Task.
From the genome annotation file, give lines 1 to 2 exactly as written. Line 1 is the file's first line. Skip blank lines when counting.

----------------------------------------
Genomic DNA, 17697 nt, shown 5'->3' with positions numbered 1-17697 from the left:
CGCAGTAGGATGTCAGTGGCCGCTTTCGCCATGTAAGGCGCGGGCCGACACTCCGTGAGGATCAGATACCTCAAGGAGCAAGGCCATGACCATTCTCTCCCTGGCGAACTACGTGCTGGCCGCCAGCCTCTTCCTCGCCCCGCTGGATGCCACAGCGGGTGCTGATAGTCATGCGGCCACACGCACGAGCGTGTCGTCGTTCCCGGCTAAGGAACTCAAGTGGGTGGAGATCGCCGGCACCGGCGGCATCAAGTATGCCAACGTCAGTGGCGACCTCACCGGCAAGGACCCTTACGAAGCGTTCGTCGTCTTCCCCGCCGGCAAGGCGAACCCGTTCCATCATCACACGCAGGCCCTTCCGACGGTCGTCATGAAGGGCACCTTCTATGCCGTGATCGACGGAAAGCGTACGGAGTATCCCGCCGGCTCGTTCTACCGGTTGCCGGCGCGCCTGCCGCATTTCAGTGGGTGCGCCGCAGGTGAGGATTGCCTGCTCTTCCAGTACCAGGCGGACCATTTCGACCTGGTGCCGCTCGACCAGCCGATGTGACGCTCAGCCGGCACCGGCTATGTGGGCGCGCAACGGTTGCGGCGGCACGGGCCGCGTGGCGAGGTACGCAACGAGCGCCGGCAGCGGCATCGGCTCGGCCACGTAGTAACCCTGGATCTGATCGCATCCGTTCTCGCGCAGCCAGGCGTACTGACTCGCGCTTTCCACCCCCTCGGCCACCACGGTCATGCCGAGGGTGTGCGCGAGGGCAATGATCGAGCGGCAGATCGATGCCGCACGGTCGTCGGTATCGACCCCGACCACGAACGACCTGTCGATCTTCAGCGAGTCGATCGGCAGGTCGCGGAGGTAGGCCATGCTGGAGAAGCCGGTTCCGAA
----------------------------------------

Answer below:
Genomic DNA, 17697 nt, shown 5'->3' with positions numbered 1-17697 from the left:
CGCAGTAGGATGTCAGTGGCCGCTTTCGCCATGTAAGGCGCGGGCCGACACTCCGTGAGGATCAGATACCTCAAGGAGCAAGGCCATGACCATTCTCTCCCTGGCGAACTACGTGCTGGCCGCCAGCCTCTTCCTCGCCCCGCTGGATGCCACAGCGGGTGCTGATAGTCATGCGGCCACACGCACGAGCGTGTCGTCGTTCCCGGCTAAGGAACTCAAGTGGGTGGAGATCGCCGGCACCGGCGGCATCAAGTATGCCAACGTCAGTGGCGACCTCACCGGCAAGGACCCTTACGAAGCGTTCGTCGTCTTCCCCGCCGGCAAGGCGAACCCGTTCCATCATCACACGCAGGCCCTTCCGACGGTCGTCATGAAGGGCACCTTCTATGCCGTGATCGACGGAAAGCGTACGGAGTATCCCGCCGGCTCGTTCTACCGGTTGCCGGCGCGCCTGCCGCATTTCAGTGGGTGCGCCGCAGGTGAGGATTGCCTGCTCTTCCAGTACCAGGCGGACCATTTCGACCTGGTGCCGCTCGACCAGCCGATGTGACGCTCAGCCGGCACCGGCTATGTGGGCGCGCAACGGTTGCGGCGGCACGGGCCGCGTGGCGAGGTACGCAACGAGCGCCGGCAGCGGCATCGGCTCGGCCACGTAGTAACCCTGGATCTGATCGCATCCGTTCTCGCGCAGCCAGGCGTACTGACTCGCGCTTTCCACCCCCTCGGCCACCACGGTCATGCCGAGGGTGTGCGCGAGGGCAATGATCGAGCGGCAGATCGATGCCGCACGGTCGTCGGTATCGACCCCGACCACGAACGACCTGTCGATCTTCAGCGAGTCGATCGGCAGGTCGCGGAGGTAGGCCATGCTGGAGAAGCCGGTTCCGAA